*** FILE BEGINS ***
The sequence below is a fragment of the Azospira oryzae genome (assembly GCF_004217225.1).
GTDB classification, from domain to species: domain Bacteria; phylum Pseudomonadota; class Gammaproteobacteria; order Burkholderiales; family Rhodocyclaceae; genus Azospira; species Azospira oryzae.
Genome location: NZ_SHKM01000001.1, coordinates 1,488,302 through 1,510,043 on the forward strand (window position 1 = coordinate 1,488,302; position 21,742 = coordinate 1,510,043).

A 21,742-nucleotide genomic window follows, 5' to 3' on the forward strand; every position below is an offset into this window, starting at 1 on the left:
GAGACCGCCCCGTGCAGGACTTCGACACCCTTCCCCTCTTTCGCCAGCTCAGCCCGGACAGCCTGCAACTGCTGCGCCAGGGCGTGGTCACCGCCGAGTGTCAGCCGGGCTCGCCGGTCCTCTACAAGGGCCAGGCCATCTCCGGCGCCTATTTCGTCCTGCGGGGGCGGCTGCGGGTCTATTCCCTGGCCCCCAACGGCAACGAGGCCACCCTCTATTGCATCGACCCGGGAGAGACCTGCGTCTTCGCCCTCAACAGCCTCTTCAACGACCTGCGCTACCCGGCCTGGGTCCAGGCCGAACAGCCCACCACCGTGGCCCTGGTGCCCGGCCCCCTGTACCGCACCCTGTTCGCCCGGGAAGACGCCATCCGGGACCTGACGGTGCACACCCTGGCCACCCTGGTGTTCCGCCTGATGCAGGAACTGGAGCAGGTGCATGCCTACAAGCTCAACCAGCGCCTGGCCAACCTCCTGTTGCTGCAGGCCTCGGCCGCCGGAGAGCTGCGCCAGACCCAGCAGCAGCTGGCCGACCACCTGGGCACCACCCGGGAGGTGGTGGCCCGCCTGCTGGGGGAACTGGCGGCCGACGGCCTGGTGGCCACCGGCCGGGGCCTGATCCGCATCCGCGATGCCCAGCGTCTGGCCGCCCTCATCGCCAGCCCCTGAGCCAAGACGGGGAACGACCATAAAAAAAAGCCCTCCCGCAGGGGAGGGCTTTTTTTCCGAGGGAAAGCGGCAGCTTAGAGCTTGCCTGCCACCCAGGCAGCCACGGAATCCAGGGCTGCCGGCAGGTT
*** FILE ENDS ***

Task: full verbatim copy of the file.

The sequence below is a fragment of the Azospira oryzae genome (assembly GCF_004217225.1).
GTDB classification, from domain to species: domain Bacteria; phylum Pseudomonadota; class Gammaproteobacteria; order Burkholderiales; family Rhodocyclaceae; genus Azospira; species Azospira oryzae.
Genome location: NZ_SHKM01000001.1, coordinates 1,488,302 through 1,510,043 on the forward strand (window position 1 = coordinate 1,488,302; position 21,742 = coordinate 1,510,043).

A 21,742-nucleotide genomic window follows, 5' to 3' on the forward strand; every position below is an offset into this window, starting at 1 on the left:
GAGACCGCCCCGTGCAGGACTTCGACACCCTTCCCCTCTTTCGCCAGCTCAGCCCGGACAGCCTGCAACTGCTGCGCCAGGGCGTGGTCACCGCCGAGTGTCAGCCGGGCTCGCCGGTCCTCTACAAGGGCCAGGCCATCTCCGGCGCCTATTTCGTCCTGCGGGGGCGGCTGCGGGTCTATTCCCTGGCCCCCAACGGCAACGAGGCCACCCTCTATTGCATCGACCCGGGAGAGACCTGCGTCTTCGCCCTCAACAGCCTCTTCAACGACCTGCGCTACCCGGCCTGGGTCCAGGCCGAACAGCCCACCACCGTGGCCCTGGTGCCCGGCCCCCTGTACCGCACCCTGTTCGCCCGGGAAGACGCCATCCGGGACCTGACGGTGCACACCCTGGCCACCCTGGTGTTCCGCCTGATGCAGGAACTGGAGCAGGTGCATGCCTACAAGCTCAACCAGCGCCTGGCCAACCTCCTGTTGCTGCAGGCCTCGGCCGCCGGAGAGCTGCGCCAGACCCAGCAGCAGCTGGCCGACCACCTGGGCACCACCCGGGAGGTGGTGGCCCGCCTGCTGGGGGAACTGGCGGCCGACGGCCTGGTGGCCACCGGCCGGGGCCTGATCCGCATCCGCGATGCCCAGCGTCTGGCCGCCCTCATCGCCAGCCCCTGAGCCAAGACGGGGAACGACCATAAAAAAAAGCCCTCCCGCAGGGGAGGGCTTTTTTTCCGAGGGAAAGCGGCAGCTTAGAGCTTGCCTGCCACCCAGGCAGCCACGGAATCCAGGGCTGCCGGCAGGTT